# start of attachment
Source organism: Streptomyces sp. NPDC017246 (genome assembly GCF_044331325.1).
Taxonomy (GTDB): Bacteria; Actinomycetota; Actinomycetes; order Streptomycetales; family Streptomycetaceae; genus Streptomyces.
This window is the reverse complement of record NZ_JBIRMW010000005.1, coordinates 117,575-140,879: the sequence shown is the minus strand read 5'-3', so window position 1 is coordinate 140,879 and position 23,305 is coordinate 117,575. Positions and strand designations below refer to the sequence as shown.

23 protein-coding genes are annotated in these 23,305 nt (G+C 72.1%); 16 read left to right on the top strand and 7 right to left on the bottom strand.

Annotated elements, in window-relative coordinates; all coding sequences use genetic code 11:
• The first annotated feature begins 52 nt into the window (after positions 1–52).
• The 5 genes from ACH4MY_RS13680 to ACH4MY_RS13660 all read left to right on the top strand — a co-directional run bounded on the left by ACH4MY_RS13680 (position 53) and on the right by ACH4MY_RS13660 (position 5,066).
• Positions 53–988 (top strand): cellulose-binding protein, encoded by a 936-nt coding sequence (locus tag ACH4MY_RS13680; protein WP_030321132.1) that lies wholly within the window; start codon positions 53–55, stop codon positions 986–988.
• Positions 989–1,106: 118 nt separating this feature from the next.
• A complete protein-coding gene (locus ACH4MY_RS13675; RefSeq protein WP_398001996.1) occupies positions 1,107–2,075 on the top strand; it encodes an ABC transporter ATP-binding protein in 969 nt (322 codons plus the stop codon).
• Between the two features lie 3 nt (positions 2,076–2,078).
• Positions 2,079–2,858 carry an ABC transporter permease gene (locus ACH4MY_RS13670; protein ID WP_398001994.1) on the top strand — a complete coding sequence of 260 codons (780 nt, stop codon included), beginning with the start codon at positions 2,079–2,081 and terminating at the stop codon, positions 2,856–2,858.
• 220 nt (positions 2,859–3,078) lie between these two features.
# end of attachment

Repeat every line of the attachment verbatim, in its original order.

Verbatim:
Source organism: Streptomyces sp. NPDC017246 (genome assembly GCF_044331325.1).
Taxonomy (GTDB): Bacteria; Actinomycetota; Actinomycetes; order Streptomycetales; family Streptomycetaceae; genus Streptomyces.
This window is the reverse complement of record NZ_JBIRMW010000005.1, coordinates 117,575-140,879: the sequence shown is the minus strand read 5'-3', so window position 1 is coordinate 140,879 and position 23,305 is coordinate 117,575. Positions and strand designations below refer to the sequence as shown.

23 protein-coding genes are annotated in these 23,305 nt (G+C 72.1%); 16 read left to right on the top strand and 7 right to left on the bottom strand.

Annotated elements, in window-relative coordinates; all coding sequences use genetic code 11:
• The first annotated feature begins 52 nt into the window (after positions 1–52).
• The 5 genes from ACH4MY_RS13680 to ACH4MY_RS13660 all read left to right on the top strand — a co-directional run bounded on the left by ACH4MY_RS13680 (position 53) and on the right by ACH4MY_RS13660 (position 5,066).
• Positions 53–988 (top strand): cellulose-binding protein, encoded by a 936-nt coding sequence (locus tag ACH4MY_RS13680; protein WP_030321132.1) that lies wholly within the window; start codon positions 53–55, stop codon positions 986–988.
• Positions 989–1,106: 118 nt separating this feature from the next.
• A complete protein-coding gene (locus ACH4MY_RS13675; RefSeq protein WP_398001996.1) occupies positions 1,107–2,075 on the top strand; it encodes an ABC transporter ATP-binding protein in 969 nt (322 codons plus the stop codon).
• Between the two features lie 3 nt (positions 2,076–2,078).
• Positions 2,079–2,858 carry an ABC transporter permease gene (locus ACH4MY_RS13670; protein ID WP_398001994.1) on the top strand — a complete coding sequence of 260 codons (780 nt, stop codon included), beginning with the start codon at positions 2,079–2,081 and terminating at the stop codon, positions 2,856–2,858.
• 220 nt (positions 2,859–3,078) lie between these two features.